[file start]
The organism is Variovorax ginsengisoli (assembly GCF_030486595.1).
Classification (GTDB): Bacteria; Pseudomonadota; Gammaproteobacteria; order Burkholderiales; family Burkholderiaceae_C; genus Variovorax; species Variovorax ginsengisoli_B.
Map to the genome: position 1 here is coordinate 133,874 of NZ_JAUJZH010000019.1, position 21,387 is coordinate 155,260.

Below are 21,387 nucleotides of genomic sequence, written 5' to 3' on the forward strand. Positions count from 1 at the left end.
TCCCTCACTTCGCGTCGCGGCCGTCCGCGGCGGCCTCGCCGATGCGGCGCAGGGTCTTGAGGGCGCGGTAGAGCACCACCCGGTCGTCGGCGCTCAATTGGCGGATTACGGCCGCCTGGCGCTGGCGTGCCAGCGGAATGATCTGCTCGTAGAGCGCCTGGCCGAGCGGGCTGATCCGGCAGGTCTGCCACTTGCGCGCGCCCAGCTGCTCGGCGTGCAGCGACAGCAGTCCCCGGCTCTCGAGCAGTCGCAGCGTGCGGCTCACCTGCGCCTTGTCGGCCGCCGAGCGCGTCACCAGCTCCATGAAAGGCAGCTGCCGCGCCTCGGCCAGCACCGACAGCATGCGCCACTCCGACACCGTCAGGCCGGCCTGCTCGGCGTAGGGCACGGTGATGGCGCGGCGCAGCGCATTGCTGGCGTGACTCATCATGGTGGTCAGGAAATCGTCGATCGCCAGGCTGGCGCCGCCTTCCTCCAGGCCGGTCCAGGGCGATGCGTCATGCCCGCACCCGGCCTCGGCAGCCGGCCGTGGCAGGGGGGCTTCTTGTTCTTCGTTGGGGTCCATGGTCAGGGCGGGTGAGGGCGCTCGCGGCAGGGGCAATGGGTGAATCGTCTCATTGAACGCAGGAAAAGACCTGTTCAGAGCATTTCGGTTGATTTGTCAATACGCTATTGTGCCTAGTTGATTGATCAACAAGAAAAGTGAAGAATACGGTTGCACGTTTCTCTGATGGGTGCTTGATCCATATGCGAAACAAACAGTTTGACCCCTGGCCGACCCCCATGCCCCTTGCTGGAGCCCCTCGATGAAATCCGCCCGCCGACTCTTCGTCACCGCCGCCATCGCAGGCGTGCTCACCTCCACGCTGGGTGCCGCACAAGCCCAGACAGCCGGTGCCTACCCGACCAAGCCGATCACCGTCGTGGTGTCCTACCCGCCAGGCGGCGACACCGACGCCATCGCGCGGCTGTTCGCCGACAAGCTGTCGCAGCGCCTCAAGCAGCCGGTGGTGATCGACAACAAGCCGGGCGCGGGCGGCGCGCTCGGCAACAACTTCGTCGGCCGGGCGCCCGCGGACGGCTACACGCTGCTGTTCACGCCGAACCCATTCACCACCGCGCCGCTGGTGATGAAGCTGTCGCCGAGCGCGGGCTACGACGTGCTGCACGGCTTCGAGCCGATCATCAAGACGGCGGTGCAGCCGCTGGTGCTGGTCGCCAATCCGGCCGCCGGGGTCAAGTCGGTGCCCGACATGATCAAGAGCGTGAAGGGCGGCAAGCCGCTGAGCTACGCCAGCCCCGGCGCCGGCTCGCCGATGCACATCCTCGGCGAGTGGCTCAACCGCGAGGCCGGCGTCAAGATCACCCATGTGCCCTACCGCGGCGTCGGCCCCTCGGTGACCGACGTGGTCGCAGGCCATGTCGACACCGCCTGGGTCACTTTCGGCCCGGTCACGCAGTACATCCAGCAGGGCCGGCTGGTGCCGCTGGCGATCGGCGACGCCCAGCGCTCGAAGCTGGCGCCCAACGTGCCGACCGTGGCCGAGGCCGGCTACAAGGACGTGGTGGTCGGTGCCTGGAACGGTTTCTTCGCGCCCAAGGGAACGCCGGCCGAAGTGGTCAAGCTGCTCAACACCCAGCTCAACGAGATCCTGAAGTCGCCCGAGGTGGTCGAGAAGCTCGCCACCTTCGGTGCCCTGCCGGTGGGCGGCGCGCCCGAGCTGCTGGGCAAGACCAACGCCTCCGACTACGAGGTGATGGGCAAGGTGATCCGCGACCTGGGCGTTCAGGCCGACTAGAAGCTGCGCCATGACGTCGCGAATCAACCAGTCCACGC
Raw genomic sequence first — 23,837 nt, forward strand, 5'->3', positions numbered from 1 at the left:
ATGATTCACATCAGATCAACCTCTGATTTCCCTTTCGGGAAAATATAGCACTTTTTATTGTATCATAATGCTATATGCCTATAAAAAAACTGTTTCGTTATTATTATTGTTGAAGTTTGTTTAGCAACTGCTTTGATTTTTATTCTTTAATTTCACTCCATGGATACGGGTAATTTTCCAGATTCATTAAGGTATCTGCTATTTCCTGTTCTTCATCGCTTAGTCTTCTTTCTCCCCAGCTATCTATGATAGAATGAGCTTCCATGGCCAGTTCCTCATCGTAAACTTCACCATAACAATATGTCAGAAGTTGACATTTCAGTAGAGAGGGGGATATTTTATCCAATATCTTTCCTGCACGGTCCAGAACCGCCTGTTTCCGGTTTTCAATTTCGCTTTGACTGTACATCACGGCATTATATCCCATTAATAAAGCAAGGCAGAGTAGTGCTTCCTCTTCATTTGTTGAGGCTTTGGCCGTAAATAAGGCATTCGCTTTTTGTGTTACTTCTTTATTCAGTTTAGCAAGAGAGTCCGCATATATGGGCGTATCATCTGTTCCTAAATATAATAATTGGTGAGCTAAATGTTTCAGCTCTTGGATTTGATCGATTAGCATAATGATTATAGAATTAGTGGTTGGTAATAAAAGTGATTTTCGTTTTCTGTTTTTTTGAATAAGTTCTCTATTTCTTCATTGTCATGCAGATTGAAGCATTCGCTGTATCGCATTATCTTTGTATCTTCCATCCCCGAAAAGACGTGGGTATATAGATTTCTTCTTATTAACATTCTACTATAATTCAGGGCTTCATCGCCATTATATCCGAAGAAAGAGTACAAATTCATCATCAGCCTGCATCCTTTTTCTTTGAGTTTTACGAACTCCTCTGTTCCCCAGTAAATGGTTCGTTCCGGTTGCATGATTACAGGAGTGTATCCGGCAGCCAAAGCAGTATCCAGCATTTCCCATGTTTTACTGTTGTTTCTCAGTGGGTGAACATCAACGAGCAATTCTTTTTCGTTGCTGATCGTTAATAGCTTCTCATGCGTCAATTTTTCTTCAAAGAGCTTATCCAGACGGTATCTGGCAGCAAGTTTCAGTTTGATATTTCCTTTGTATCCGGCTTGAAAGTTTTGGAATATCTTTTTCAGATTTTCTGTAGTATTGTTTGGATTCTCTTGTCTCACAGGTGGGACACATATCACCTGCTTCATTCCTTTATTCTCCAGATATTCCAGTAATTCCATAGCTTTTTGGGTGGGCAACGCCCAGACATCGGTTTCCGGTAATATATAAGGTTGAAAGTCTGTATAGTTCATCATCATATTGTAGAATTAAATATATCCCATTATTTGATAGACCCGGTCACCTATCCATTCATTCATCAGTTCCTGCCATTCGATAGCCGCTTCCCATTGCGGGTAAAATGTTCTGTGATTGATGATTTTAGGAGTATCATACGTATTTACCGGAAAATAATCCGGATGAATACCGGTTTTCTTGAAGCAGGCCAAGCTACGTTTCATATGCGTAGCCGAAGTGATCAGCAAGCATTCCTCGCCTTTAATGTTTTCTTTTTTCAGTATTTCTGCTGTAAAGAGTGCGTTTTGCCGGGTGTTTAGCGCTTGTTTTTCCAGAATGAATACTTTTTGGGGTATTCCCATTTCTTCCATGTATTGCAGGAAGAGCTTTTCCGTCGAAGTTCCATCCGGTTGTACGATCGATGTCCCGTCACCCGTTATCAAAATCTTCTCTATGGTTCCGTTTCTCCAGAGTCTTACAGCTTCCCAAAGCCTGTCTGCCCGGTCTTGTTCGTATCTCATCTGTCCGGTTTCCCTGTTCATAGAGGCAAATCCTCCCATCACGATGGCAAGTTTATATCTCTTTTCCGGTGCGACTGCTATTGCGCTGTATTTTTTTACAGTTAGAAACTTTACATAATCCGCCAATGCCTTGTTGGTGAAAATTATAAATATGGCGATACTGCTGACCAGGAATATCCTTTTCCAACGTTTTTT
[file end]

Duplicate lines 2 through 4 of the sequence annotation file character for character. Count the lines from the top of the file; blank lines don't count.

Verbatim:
Classification (GTDB): Bacteria; Pseudomonadota; Gammaproteobacteria; order Burkholderiales; family Burkholderiaceae_C; genus Variovorax; species Variovorax ginsengisoli_B.
Map to the genome: position 1 here is coordinate 133,874 of NZ_JAUJZH010000019.1, position 21,387 is coordinate 155,260.

Below are 21,387 nucleotides of genomic sequence, written 5' to 3' on the forward strand. Positions count from 1 at the left end.